Ip Man’s Legacy

Written by David Peterson interview by Ben Stone

Sifu David Peterson & Ip Man the movie

In December 2008, Hong Kong actor Donnie Yen (Hero, Shanghai Knights) mesmerised Asian cinemagoers with his on-screen portrayal of legendary Wing Chun patriarch, Grandmaster Ip (Yip) Man in the film of the same name. Smashing box office records in China and Hong Kong, Ip Man went on to become one of the biggest Chinese films of the last 10 years and won Best Picture and Best Action Choreography awards in the recent 2009 Asian Film Festival. The Australian release of the DVD also features an exclusive Melbourne-made documentary, Wing Chun: The Legacy of Ip Man, featuring Melbourne-based Wing Chun instructor, Sifu David Peterson. Here, Peterson takes us inside the making of the film and unravels the fact from the fiction.


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The storyline in the film Ip Man is indeed based on the true-life exploits of the late Grandmaster, and the Wing Chun style is represented extremely accurately, not having looked so good on film since Prodigal Son back in the early 1980s. Missing are the usual special effects and ‘wire-fu’ that have dominated Chinese action cinema in the past. Instead, we see fight sequences where the action is fast, furious and largely (in the case of the Wing Chun used by actor Donnie Yen), very realistically portrayed.

Interestingly, Yen, who is a well-trained martial expert with years of experience in several other fighting systems, had never done any Wing Chun before starring in Ip Man, having barely nine months to get himself ready for the role. You wouldn’t think so when you see him in action on the screen – his Wing Chun looks a lot better than instructors with years of training under their belts. Going by the off-set footage that has been made available, he is familiar with not only the basic forms, but also the entire Muk Yan Jong (wooden dummy) set, and not half-bad at doing chi-sau too!

So, as far as the action is concerned, under the brilliant direction of veteran action star Sammo Hung Kam-Bo (Prodigal Son, SPL, Enter the Dragon), the Wing Chun system as portrayed in the film, looks great and the fight scenes are very memorable by virtue of their reality-based representation, even if there is a little of that ‘chop-socky’ razzmatazz going on here and there.

However, there are three main aspects in the storyline of the film that are very definitely not a truthful reflection of the Grandmaster’s life in China at the time portrayed. Understandably, the screenwriters have used a certain amount of dramatic licence to increase the impact and entertainment value of the film, but in doing so, have distorted the facts considerably. For those who have not yet seen the film, be warned that reading further will reveal aspects of the plot that you may prefer not to know.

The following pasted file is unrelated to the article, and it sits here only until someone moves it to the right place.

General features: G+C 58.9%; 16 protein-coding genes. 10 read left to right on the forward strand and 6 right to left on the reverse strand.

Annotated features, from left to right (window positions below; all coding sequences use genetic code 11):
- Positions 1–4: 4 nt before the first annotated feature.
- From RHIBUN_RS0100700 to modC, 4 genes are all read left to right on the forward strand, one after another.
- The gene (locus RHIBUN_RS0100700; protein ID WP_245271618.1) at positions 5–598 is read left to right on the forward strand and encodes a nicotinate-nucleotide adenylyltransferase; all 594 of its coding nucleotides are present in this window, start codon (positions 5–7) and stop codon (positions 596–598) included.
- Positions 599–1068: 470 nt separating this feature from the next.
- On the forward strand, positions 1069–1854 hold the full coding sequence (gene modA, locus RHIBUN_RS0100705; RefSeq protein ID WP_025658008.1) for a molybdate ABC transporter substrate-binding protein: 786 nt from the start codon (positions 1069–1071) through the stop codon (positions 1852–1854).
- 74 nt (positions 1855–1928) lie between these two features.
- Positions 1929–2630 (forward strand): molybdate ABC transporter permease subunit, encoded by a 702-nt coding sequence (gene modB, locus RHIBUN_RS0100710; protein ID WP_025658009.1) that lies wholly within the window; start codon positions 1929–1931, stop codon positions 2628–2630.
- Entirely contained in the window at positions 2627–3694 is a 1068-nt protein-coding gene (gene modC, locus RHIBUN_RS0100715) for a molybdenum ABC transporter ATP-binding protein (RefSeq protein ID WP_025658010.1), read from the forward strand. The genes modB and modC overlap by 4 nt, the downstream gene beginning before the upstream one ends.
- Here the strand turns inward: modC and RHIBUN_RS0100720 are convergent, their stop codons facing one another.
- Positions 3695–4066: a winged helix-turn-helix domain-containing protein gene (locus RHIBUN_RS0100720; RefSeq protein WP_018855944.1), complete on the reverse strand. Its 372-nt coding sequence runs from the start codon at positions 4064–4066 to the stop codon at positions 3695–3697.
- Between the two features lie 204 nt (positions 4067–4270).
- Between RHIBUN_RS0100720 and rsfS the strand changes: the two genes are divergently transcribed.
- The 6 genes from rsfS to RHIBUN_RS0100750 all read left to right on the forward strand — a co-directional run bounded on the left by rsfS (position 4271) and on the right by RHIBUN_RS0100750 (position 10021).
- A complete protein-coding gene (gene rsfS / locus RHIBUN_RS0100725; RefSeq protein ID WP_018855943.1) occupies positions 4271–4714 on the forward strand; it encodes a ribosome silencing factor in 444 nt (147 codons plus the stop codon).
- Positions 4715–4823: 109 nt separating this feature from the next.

In the film, we see Ip Man teaching the entire working population of the cotton mill owned by his friend, Chow Ching Chuen. In reality, Ip Man taught a very small group of students, mostly the children of some of the mill workers, after hours and in secret, at the rear of the mill for a period of around one year. He did not charge fees for this tuition and it is said that there were in total only six students who completed this training, two of whom, Lun Gai and Gwok Fu, are still alive today. The other four did not go on to teach the art and the best of them, Chow Guang Yiu, the son of the mill owner, gave up martial arts altogether and went into commerce, having never passed on his Wing Chun skills.

There is also the matter of how Ip Man was employed during the Japanese occupation years, after he lost his home and fortune. In the film, we see him working in a coal mine as a labourer, something that in reality he did not do. In actual fact, he was for quite some time a police officer who was very well respected in his community and involved in several daring exploits, one of which has been adapted in the screenplay, whereby in the film, Ip Man breaks the handgun of the police officer. This actually happened — only in real life, the gun was being held by a bandit and Ip Man was the police officer.

Finally, and most importantly, the final battle between Ip Man and General Miura, the Japanese military commander, did not take place, nor was he shot as we see at the climax of that fight scene. It is true that the Japanese approached him several times to instruct members of the occupying army, having learnt that for a brief time, Ip Man had actually instructed troops in the Nationalist Army (in fact, that was one of the main reasons why he eventually fled China, fearing a reprisal from the victorious Communist government for that and the fact that he’d been a police officer and a former member of the wealthy land-owning class). However, on each occasion that he was asked, Ip Man declined to take up the post.

Despite these seemingly serious inconsistencies, Ip Man presents an otherwise accurate portrayal of the man and his life in China, particularly in terms of his adherence to traditional social customs and courtesies, his easy-going manner and relatively modest personality, and his willingness to come to the aid of others — all things for which the real Ip Man was well known in his lifetime. One glaring oversight is the fact that he was a father to two sons and two daughters during the time shown in the film, but we are only ever shown his eldest son, Ip Chun, who is portrayed as a very young child.

It now looks like becoming a trilogy of films, with the upcoming instalments set to tell the life and times of Ip Man after he arrived in Hong Kong, teaching Wing Chun to the general public for the first time. And it will tell of the most famous students that gained instruction from him at that time, such as his very first student in Hong Kong, the late Leung Sheung, the legendary Gong Sau Wong (King of Challenge Fights), Wong Shun Leung and of course, the celebrated martial arts film star, Bruce Lee.

Production of Ip Man 2 commenced in August, with Donnie Yen reprising the title role and Sammo Hung appearing in the role of a rival Hung Kuen master, who is at odds with Ip Man teaching Wing Chun Kuen in Hong Kong at the beginning of the 1950s. Other characters appearing in the first film will also reprise their roles, with the two main ones being Fan Siu Wong as the bandit leader, now apparently reformed, and Gordon Lam, who played the part of the police officer and translator for the occupying Japanese forces. Expect to see Ip Man 2 in cinemas around Easter 2010, with production on Ip Man 3 to take place soon after.